Russia has issued continuous threats against Finland and Sweden joining the US-led military alliance NATO, stating the “serious military and politi
Russia has issued continuous threats against Finland and Sweden joining the US-led military alliance NATO, stating the “serious military and political consequences” of the historic move would give it no option but to “restore military balance”. As Turkey lifted its veto on the two Nordic countries’ membership this week giving them the green light to join, Vladimir Putin has reinstated Moscow’s warnings that it will “answer in kind” if NATO infrastructure is deployed to Finland and Sweden. Read on for the full statement.
Helsinki and Stockholm’s request for membership marks a significant shift in European defence and security history, as the two have remained militarily neutral since World War 2.
However, as tensions continue to spiral in eastern Europe and Mr Putin shows no sign of ceasefire in Ukraine, more of Russia’s neighbouring countries have been appealing for NATO membership in a bid to bolster security.
Naturally, these moves have been highly condemned by Moscow, stating expansion of the NATO alliance is “destabilising” and would only further increase tensions.
When news initially stirred around Finland and Sweden’s ambitions to join the treaty, Kremlin spokesperson Dmitry Peskov said: “Russia will be forced to take retaliatory steps, both of a military-technical and other nature, in order to stop threats to its national security arising.”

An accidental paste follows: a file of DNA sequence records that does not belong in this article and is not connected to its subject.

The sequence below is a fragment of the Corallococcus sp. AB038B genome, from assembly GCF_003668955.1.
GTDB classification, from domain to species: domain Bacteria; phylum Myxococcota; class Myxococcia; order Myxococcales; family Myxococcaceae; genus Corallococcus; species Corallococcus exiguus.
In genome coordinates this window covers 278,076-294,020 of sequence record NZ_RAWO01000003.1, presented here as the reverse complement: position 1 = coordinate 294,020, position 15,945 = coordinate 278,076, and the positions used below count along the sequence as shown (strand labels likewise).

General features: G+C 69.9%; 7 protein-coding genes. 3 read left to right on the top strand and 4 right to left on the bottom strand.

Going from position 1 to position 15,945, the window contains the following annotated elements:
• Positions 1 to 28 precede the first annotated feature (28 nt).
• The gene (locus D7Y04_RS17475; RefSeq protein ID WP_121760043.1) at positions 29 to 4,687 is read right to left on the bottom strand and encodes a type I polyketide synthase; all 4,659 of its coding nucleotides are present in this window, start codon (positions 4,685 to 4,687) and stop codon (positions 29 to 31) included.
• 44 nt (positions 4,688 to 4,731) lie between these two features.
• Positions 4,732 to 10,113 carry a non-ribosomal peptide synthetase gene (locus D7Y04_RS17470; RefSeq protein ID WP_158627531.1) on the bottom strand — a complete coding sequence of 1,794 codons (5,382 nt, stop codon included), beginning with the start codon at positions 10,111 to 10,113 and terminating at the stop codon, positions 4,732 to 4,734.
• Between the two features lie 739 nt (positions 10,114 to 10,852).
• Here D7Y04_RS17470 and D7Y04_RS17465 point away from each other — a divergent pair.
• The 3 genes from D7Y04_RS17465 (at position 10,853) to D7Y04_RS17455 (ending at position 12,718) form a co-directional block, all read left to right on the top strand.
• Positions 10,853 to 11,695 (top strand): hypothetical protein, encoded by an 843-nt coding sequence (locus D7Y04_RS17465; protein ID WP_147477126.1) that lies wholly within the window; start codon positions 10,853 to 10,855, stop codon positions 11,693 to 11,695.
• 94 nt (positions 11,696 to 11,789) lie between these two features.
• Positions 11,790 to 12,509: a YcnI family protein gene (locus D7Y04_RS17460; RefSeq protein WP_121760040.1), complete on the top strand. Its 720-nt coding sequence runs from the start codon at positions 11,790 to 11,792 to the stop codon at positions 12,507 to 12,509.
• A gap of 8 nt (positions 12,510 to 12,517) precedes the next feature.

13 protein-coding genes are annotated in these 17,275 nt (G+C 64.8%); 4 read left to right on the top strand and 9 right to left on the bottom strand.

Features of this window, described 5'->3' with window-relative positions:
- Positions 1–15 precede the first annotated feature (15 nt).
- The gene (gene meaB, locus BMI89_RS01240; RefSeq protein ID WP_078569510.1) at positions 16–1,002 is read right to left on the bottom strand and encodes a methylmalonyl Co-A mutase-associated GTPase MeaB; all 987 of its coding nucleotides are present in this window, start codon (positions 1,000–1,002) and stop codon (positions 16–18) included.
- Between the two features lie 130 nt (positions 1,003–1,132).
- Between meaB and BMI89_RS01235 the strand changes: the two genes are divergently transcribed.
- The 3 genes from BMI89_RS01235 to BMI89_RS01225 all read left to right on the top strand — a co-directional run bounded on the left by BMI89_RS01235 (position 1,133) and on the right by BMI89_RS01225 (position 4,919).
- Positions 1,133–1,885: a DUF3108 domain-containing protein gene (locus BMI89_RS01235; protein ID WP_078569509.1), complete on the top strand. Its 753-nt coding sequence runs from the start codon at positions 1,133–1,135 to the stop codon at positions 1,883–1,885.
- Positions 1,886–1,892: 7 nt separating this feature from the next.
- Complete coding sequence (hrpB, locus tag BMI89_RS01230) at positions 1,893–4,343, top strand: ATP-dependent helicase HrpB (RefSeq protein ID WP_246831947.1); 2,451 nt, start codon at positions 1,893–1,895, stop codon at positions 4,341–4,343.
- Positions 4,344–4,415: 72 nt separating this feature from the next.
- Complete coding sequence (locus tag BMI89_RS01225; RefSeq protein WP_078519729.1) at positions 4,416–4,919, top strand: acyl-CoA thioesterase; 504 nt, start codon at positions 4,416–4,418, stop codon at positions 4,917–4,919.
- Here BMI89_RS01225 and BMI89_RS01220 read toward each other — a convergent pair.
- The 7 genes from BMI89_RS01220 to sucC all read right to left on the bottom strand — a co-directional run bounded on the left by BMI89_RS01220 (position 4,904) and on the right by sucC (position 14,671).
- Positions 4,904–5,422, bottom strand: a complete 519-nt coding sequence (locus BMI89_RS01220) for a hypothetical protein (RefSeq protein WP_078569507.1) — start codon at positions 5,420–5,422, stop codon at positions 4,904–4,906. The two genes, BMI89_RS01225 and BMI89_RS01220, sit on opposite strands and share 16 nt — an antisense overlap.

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“The expansion of NATO and the approach of the alliance to our borders does not make the world and our continent more stable and secure.”
However, while threats toward the two countries joining the treaty as a whole somewhat diminished, the Kremlin adjusted its warnings to focus more on the installation of NATO military infrastructure.
A day after Turkey lifted its veto on Sweden and Stockholm’s membership, Mr Putin issued a fresh warning to the nations about membership conditions.
Speaking at a news conference in Turkmenistan, Mr Putin said: “We don’t have problems with Sweden and Finland like we do with Ukraine… we don’t have territorial differences.”
Mr Putin added that the objectives of what Moscow describes as its “special military operation” in Ukraine remained unchanged, that its goal was to “liberate” eastern Ukraine’s Donbas region and create conditions to ensure Russia’s security.
He said Russian troops had advanced in Ukraine and that the military intervention was going as planned before adding that there was no need to set a deadline for an end to the campaign.
On Wednesday, June 29, NATO formally invited Sweden and Finland to join the treaty during its Madrid summit, kickstarting a multistage process that will ultimately grant both countries full membership.
NATO secretary general Jens Stoltenberg told the conference: “We need a ratification process in 30 parliaments – that always takes some time but I expect that to go rather quickly because allies are ready to try to make that ratification process happen as quickly as possible.”
The ratification process typically takes around a year, however, as tensions increase further in the east, the unprecedented urgency may significantly accelerate the timeline.